HEADLINE Washington should be sincere in Kim-Trump summit


Washington should be sincere in Kim-Trump summit

By Zhao Lixin | Global Times

08:36, April 09, 2018


Illustration: Liu Rui/GT

The ongoing rapprochement on the Korean Peninsula has enhanced after US President Donald Trump agreed to meet North Korean leader Kim Jong-un in May. Kim paid an unofficial visit to China and met President Xi Jinping weeks before planned summit meetings with South Korean and US leaders.
Kim told Xi Pyongyang was "committed to denuclearization" and was willing to have a dialogue with South Korea and the US.
Kim's Beijing tour ahead of his meeting with Trump reinforces Washington's belief that the US and its allies' efforts to pressure North Korea are effective. Trump posted on Twitter that he was keen to meet Kim.
Despite harboring mixed feelings, South Korea hailed the warming of ties between Beijing and Pyongyang. The upcoming inter-Korean summit and Kim-Trump meeting are stirring concern in Japan about its diplomatic nightmare - being left out in the cold. 
As the US-North Korea summit approaches, all the previous Six-Party members are unwilling to be excluded from the endeavor to abandon nuclear programs in North Korea and achieve peace and stability in Northeast Asia.
Most observers believe that China is key to directing the situation on the peninsula and Kim benefits from his visit to China. At this subtle moment, nobody, except for a few hard-liners, is creating obstacles for the Kim-Trump meeting and the peninsula is expected to witness a turning point. Mike Pompeo, Trump's nominee for US secretary of state, is reportedly responsible for arranging the upcoming summit.
However, doubts and suspicion still linger. Some American analysts are pessimistic about the prospect of denuclearization on the peninsula. They accuse North Korea of being insincere in previous talks, arguing many well-conceived agreements are left ineffective as a result of North Korean obstinacy. 
The Agreed Framework signed in October 1994 was the best compromise made between the US and North Korea. However, it effectively broke down in 2003 as George W. Bush labeled North Korea in his first State of the Union address as part of an Axis of Evil. The US threats are a major driving force in North Korea's pursuit of nuclear weapons. Therefore, the US has no moral ground to criticize North Korea's insincerity.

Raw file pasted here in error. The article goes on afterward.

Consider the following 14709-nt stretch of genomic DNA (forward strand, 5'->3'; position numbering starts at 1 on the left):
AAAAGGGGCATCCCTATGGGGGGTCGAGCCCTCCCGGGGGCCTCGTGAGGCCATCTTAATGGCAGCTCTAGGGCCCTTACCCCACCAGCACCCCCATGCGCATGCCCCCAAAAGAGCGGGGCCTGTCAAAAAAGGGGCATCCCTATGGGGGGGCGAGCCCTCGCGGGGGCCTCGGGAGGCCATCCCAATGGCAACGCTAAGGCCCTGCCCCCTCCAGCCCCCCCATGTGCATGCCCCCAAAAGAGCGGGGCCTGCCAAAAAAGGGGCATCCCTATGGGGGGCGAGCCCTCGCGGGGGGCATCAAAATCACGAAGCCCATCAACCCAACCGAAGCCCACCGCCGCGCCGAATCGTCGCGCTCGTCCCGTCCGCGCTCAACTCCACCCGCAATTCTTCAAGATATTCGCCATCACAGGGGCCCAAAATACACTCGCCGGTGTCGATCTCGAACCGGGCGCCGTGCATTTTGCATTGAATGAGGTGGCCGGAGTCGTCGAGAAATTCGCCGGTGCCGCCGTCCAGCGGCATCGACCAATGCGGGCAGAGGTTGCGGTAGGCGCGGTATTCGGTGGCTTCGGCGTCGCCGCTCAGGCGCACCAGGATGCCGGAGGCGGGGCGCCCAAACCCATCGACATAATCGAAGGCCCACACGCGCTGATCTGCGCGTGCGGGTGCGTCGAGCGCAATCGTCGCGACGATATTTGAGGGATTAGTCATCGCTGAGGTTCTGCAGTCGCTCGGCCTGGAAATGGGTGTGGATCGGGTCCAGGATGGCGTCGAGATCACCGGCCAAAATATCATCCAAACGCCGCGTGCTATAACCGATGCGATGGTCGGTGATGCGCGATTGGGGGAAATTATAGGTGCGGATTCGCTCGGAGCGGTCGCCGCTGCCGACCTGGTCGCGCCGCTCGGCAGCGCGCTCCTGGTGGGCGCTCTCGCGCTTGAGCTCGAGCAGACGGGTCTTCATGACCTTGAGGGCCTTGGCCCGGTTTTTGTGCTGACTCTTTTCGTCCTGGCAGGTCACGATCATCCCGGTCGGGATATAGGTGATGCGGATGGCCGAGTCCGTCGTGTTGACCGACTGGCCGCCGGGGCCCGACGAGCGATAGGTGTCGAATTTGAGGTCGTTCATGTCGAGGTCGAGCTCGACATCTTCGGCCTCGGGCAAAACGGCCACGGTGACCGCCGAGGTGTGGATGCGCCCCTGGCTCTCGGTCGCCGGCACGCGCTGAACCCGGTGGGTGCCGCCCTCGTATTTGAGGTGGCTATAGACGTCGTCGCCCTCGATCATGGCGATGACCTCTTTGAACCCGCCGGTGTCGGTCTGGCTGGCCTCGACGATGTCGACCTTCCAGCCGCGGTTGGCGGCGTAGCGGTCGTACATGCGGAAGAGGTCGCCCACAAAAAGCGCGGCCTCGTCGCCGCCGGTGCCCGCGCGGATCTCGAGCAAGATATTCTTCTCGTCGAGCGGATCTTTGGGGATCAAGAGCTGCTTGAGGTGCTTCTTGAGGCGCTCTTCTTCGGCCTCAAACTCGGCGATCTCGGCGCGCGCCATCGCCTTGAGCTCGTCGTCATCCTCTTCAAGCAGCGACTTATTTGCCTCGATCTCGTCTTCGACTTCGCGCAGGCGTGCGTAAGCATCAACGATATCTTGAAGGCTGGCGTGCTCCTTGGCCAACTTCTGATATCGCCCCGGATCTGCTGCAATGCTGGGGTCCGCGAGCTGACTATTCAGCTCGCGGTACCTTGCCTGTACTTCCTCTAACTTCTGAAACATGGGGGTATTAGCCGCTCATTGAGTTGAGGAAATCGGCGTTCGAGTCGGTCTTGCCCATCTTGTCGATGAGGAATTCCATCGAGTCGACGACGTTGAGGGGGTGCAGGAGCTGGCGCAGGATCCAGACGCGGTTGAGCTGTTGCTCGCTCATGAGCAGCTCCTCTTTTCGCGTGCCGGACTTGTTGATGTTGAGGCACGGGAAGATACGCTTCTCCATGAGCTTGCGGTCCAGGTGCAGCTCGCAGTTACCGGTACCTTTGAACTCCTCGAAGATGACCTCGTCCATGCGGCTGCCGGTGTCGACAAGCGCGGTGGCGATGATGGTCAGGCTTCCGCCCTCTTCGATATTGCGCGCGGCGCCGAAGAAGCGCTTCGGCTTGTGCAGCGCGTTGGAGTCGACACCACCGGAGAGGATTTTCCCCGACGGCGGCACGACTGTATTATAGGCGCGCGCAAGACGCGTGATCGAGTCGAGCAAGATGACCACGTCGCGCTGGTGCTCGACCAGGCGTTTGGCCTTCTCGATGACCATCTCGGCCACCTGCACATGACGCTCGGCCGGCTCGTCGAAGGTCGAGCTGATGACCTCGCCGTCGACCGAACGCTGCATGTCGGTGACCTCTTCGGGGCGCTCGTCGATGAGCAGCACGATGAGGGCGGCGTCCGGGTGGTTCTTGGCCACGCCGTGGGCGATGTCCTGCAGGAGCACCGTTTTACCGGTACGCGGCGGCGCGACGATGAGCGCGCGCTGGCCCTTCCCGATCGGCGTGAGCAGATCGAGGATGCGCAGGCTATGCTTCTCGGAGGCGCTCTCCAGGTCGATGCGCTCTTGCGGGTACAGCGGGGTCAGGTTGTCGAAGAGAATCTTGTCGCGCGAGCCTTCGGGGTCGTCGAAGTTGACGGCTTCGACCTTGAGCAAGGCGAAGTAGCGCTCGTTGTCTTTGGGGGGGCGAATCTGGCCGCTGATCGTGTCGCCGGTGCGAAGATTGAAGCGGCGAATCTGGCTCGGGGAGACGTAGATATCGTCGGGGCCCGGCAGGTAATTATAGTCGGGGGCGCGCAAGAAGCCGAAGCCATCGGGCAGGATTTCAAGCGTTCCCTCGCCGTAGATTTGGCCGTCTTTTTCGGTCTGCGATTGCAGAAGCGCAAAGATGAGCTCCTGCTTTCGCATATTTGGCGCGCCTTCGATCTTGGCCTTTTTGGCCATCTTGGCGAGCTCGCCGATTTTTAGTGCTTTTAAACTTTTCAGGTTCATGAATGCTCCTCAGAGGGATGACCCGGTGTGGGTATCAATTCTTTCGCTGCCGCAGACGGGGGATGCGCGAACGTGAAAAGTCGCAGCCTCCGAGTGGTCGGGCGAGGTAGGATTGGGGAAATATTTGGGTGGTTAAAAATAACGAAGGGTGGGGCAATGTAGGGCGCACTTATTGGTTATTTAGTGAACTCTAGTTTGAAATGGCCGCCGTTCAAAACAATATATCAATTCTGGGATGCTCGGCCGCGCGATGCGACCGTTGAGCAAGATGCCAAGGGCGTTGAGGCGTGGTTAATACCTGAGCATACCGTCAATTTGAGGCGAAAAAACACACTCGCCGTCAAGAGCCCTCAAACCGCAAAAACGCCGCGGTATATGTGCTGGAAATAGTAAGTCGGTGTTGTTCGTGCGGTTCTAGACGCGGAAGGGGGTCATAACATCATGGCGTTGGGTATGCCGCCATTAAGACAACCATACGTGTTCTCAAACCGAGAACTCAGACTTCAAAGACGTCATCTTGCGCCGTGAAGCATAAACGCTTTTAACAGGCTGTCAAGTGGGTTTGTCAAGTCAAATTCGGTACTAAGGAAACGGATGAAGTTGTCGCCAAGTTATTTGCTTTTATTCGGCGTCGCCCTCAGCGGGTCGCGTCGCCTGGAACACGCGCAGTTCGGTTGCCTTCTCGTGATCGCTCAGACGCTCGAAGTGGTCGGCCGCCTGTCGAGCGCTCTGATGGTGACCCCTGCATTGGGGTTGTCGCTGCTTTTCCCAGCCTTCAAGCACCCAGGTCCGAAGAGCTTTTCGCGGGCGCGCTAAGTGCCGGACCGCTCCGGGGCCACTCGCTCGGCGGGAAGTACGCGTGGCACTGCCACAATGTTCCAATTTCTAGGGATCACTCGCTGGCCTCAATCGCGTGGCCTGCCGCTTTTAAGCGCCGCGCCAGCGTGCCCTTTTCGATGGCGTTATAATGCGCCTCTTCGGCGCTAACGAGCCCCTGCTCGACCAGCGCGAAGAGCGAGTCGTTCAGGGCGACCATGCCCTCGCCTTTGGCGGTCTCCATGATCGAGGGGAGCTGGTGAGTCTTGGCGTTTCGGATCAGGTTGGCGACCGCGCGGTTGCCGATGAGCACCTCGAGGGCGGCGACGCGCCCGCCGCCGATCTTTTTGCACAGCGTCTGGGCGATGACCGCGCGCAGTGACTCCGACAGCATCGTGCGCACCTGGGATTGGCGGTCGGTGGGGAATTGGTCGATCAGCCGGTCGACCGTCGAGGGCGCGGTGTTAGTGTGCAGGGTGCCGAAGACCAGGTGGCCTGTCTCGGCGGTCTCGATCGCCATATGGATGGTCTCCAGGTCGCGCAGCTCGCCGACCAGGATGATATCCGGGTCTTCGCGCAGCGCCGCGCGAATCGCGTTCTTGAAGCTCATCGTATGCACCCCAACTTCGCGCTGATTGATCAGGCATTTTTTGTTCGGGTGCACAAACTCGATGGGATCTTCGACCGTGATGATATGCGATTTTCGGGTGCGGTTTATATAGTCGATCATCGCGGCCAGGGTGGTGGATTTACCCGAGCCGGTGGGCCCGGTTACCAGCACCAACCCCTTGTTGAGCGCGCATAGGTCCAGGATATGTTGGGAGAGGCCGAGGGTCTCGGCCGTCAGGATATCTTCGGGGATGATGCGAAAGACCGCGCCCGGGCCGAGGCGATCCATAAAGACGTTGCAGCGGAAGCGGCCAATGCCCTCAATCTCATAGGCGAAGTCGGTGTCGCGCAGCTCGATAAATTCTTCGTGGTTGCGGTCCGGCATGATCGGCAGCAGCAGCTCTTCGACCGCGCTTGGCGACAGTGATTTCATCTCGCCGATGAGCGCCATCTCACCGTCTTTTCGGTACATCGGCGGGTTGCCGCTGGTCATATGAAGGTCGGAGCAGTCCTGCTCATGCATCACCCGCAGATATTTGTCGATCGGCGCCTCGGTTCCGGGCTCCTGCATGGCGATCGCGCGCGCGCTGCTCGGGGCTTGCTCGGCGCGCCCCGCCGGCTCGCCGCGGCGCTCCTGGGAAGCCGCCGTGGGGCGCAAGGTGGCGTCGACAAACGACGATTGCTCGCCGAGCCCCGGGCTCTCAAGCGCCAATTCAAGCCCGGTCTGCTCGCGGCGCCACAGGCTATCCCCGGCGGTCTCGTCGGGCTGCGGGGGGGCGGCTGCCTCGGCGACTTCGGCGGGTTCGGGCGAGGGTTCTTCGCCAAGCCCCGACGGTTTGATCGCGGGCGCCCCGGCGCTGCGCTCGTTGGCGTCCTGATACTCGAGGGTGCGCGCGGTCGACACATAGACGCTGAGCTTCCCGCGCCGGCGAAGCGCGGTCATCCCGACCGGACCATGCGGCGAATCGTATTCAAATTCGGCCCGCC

After the Cold War, Washington has always ignored Pyongyang's security concern. Instead, the US has frequently listed North Korea as a state sponsor of terrorism and slapped economic sanctions against it beyond the UN framework. 
In recent years, Washington and Seoul have scaled up joint military drills. After Trump took power, US rhetoric of resolving the North Korean nuclear issue through military means has reached a new level.
Pyongyang feels cornered by the threats of the US and its allies and has vehemently developed its nuclear programs. The country is bearing unprecedented isolation and sanctions after rounds of nuclear and missile tests. Therefore, this time North Korea seeks a change by agreeing to hold summits with South Korea and the US.
The Kim-Trump summit, if convened, will bring about two possible scenarios. The US would ask North Korea to dismantle nuclear and intercontinental ballistic missile programs without conditions and reject Pyongyang's proposal of a phased resolution to its nuclear programs. Kim would request Trump to stop sanctions against it to achieve normalization of ties with Washington. 
 It is also likely that Trump would accept North Korea's proposal to freeze its nuclear and missile programs and require North Korea to improve its human rights. Kim would ask for a reduction in sanctions and strive to turn the armistice into a peace treaty. In this case, a package of agreements may be reached during the summit.
As the incoming US secretary of state is a hard-liner on North Korea, voices calling for a war against Pyongyang will be on the rise if the summit collapses. 
Frankly speaking, North Korea has limited leeway and the US has more say. Therefore, the Trump administration needs to demonstrate sincerity in negotiations with North Korea. 
The author is director of the Department of International Political Science, College of Political Science and Public Management, Yanbian University

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